Operators of machine to machine (M2M) wireless communications links used in the Internet of Things (IoT) will find it easier to access spectrum under proposed changes to regulatory arrangements released today.
Many current generation M2M and IoT devices access spectrum via the Australian Communications and Media Authority’s class licensing regime (similar to a “spectrum commons”).
The proposed changes will remove a technical barrier to the operation of narrowband low powered wireless networks in the Radiocommunications (Low Interference Potential Devices) Class Licence 2015 in the 900 MHz, 2.4 GHz band and 5.8 GHz bands. They support a variety applications such as data telemetry, machine data and monitoring, sensor networks, smart metering, security systems and industrial control—all across a variety of industries.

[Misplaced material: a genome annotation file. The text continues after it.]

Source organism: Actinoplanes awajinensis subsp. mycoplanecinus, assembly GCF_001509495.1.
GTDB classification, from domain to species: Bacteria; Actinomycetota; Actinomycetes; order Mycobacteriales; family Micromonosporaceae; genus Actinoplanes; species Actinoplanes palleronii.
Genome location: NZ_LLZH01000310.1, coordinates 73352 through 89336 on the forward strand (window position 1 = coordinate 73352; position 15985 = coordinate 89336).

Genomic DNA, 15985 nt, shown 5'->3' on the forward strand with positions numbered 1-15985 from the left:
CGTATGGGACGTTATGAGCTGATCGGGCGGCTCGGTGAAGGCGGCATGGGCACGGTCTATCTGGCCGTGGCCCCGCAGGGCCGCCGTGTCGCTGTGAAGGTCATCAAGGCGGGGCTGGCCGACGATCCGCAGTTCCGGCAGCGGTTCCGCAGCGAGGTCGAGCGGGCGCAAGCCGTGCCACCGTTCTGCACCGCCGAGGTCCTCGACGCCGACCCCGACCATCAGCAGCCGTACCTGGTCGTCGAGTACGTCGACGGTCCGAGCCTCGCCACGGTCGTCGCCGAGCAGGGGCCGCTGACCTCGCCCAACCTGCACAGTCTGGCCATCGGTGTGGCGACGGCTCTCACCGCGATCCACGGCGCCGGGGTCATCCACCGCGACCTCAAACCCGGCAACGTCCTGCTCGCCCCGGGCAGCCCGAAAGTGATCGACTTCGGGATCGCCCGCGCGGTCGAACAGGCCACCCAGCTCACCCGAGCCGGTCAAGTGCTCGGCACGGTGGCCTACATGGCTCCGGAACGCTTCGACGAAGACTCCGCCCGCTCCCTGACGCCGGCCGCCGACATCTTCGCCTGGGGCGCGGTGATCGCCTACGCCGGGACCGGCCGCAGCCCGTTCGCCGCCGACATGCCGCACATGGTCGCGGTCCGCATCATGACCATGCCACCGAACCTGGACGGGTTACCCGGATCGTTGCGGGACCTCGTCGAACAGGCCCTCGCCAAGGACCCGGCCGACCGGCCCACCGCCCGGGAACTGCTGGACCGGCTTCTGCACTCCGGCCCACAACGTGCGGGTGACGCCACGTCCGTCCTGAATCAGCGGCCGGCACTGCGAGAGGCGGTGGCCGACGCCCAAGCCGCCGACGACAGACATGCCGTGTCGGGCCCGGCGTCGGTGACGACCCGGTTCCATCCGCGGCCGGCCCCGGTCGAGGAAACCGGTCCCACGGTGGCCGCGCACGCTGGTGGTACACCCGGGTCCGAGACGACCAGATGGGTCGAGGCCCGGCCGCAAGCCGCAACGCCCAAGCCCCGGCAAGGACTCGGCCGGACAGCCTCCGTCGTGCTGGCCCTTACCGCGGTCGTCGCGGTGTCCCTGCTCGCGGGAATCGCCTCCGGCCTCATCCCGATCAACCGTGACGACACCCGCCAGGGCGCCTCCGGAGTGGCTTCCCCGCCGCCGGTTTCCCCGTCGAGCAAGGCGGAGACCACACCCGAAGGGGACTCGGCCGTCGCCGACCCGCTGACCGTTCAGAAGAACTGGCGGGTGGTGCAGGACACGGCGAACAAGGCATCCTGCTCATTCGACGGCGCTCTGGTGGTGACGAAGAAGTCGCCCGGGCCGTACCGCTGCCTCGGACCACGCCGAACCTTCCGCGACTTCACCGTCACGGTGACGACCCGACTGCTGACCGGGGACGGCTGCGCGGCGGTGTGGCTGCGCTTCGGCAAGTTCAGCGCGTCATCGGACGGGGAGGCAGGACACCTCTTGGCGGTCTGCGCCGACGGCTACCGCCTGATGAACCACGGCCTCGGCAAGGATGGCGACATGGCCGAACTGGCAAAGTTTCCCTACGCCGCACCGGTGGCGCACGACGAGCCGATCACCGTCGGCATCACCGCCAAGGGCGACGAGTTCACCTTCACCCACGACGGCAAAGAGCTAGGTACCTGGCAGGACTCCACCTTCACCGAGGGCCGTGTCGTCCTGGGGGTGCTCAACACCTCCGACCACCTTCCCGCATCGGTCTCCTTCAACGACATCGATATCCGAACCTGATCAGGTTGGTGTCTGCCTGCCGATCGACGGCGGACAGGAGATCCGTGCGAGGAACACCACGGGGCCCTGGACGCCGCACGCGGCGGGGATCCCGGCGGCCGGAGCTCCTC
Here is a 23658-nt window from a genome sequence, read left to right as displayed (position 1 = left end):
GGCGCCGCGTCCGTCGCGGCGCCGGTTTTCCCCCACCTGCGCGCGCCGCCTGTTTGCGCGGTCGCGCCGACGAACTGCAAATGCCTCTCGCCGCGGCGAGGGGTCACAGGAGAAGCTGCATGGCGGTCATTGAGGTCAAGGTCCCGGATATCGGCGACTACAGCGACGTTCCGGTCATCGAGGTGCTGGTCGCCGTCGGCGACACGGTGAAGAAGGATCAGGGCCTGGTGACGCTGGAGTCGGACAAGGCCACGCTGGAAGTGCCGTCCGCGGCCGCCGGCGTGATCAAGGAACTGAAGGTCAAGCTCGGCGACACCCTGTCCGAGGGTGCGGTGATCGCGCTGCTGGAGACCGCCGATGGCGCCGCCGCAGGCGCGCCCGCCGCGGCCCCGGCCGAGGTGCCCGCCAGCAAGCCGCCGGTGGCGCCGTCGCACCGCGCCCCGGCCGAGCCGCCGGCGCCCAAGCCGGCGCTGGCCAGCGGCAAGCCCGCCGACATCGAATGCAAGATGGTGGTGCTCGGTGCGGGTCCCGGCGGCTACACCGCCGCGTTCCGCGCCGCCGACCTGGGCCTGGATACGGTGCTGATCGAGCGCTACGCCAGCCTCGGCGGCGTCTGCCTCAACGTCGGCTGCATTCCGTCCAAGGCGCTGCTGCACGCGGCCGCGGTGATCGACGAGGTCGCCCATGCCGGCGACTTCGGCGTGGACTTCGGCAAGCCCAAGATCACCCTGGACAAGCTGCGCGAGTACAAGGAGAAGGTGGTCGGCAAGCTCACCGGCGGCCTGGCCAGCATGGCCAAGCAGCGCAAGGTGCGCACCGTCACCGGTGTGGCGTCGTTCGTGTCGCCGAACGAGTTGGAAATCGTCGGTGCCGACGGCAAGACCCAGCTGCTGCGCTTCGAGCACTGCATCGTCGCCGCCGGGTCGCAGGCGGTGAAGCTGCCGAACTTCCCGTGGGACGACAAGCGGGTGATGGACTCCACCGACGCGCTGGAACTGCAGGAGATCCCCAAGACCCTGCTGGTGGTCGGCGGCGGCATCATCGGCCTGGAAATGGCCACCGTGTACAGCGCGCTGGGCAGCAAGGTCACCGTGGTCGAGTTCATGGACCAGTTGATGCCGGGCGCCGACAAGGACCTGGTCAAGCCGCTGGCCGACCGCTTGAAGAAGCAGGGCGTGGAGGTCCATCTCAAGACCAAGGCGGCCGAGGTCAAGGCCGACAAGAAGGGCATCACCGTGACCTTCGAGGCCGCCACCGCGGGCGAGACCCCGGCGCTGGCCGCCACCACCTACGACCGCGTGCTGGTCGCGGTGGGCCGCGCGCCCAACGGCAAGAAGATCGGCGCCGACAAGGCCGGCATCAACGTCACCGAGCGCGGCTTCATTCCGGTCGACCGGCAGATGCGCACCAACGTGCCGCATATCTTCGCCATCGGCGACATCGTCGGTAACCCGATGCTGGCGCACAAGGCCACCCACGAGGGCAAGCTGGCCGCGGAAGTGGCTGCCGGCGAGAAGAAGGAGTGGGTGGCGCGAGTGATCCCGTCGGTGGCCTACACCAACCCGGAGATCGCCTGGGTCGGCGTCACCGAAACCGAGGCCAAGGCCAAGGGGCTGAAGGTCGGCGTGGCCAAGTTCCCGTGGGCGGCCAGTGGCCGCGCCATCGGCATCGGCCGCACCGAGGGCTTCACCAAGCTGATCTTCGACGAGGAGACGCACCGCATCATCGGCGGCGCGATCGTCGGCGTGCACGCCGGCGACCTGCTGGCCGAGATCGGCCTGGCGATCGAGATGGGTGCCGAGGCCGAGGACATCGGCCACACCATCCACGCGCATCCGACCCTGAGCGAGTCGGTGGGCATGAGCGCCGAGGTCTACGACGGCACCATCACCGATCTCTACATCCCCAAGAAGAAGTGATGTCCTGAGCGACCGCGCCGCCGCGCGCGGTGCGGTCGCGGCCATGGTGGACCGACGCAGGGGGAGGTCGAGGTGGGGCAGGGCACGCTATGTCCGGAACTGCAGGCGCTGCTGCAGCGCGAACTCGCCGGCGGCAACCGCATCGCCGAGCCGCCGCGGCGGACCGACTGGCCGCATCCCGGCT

ACMA Chairman, Chris Chapman, said:
‘The changes should encourage innovations in the M2M and IoT spaces.’
‘The proposals are a part of our work in looking at Australia’s state of readiness for IoT and identifying areas where the ACMA can further assist IoT developments.’
Other proposed changes to current regulatory arrangements include the addition of the new frequency bands for radiodetermination transmitters used as industrial sensors; in-ground ultra-wide bandwidth transmitters used in automated parking management systems; building material analysis devices used for detection of objects in walls ceilings and floors; and to align for European arrangement for short range devices in the frequency bands 122.25-123 GHz and 244-246 GHz.